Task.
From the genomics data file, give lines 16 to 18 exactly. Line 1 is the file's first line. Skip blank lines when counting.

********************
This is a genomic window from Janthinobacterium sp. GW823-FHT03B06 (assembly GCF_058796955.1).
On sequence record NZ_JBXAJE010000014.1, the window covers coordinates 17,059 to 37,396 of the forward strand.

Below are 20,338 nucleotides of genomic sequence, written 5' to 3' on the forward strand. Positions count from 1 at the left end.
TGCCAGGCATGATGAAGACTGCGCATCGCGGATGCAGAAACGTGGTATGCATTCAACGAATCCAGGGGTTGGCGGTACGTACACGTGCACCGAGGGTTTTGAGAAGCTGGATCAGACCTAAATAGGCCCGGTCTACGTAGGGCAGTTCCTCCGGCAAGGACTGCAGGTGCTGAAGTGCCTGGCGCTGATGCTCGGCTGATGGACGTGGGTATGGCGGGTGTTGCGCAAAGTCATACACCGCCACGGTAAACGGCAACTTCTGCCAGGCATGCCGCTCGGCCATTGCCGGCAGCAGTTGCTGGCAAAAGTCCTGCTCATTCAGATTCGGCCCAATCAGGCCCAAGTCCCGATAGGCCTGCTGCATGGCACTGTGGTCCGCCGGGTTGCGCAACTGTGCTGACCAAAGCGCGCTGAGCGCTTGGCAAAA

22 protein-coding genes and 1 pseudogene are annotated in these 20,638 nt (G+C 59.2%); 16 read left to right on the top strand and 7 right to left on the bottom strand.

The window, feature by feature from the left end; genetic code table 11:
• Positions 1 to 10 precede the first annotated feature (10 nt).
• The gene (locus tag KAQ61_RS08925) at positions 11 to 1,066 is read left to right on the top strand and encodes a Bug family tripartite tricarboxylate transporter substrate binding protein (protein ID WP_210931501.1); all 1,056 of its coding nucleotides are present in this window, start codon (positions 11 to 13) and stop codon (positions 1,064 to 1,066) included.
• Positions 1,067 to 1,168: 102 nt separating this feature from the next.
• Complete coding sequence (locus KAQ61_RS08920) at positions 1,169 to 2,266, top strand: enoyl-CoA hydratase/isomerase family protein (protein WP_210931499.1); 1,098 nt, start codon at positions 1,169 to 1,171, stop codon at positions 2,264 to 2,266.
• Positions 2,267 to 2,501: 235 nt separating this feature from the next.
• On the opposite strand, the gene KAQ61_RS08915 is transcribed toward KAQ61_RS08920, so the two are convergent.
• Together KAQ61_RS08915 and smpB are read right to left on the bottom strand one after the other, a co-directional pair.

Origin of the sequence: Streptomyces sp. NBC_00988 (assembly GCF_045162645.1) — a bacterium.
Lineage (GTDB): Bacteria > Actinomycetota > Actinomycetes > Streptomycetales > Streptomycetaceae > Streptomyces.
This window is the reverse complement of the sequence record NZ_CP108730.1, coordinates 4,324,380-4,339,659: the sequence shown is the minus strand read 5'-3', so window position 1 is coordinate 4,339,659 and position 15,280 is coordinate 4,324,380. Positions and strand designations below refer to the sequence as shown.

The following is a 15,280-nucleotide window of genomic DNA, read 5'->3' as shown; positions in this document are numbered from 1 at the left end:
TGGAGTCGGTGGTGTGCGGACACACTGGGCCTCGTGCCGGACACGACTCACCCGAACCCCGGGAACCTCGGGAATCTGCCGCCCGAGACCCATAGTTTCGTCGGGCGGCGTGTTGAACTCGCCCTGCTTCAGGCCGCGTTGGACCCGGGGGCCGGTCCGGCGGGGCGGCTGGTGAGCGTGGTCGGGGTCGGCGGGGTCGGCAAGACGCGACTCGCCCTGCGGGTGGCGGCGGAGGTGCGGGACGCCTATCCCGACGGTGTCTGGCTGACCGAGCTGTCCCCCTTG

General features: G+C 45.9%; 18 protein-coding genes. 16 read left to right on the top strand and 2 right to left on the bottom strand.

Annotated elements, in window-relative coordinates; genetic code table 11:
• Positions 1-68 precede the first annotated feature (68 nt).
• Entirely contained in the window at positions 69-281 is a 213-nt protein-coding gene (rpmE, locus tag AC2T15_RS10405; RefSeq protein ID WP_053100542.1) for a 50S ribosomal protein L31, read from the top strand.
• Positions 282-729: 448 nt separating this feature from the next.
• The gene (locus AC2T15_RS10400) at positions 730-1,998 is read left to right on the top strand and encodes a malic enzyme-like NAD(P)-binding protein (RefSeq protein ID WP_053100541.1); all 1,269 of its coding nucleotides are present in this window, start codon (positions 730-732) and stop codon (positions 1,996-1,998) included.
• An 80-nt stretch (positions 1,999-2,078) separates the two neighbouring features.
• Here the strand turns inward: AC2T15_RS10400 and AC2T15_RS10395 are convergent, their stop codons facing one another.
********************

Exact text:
This window is the reverse complement of the sequence record NZ_CP108730.1, coordinates 4,324,380-4,339,659: the sequence shown is the minus strand read 5'-3', so window position 1 is coordinate 4,339,659 and position 15,280 is coordinate 4,324,380. Positions and strand designations below refer to the sequence as shown.

The following is a 15,280-nucleotide window of genomic DNA, read 5'->3' as shown; positions in this document are numbered from 1 at the left end:
TGGAGTCGGTGGTGTGCGGACACACTGGGCCTCGTGCCGGACACGACTCACCCGAACCCCGGGAACCTCGGGAATCTGCCGCCCGAGACCCATAGTTTCGTCGGGCGGCGTGTTGAACTCGCCCTGCTTCAGGCCGCGTTGGACCCGGGGGCCGGTCCGGCGGGGCGGCTGGTGAGCGTGGTCGGGGTCGGCGGGGTCGGCAAGACGCGACTCGCCCTGCGGGTGGCGGCGGAGGTGCGGGACGCCTATCCCGACGGTGTCTGGCTGACCGAGCTGTCCCCCTTG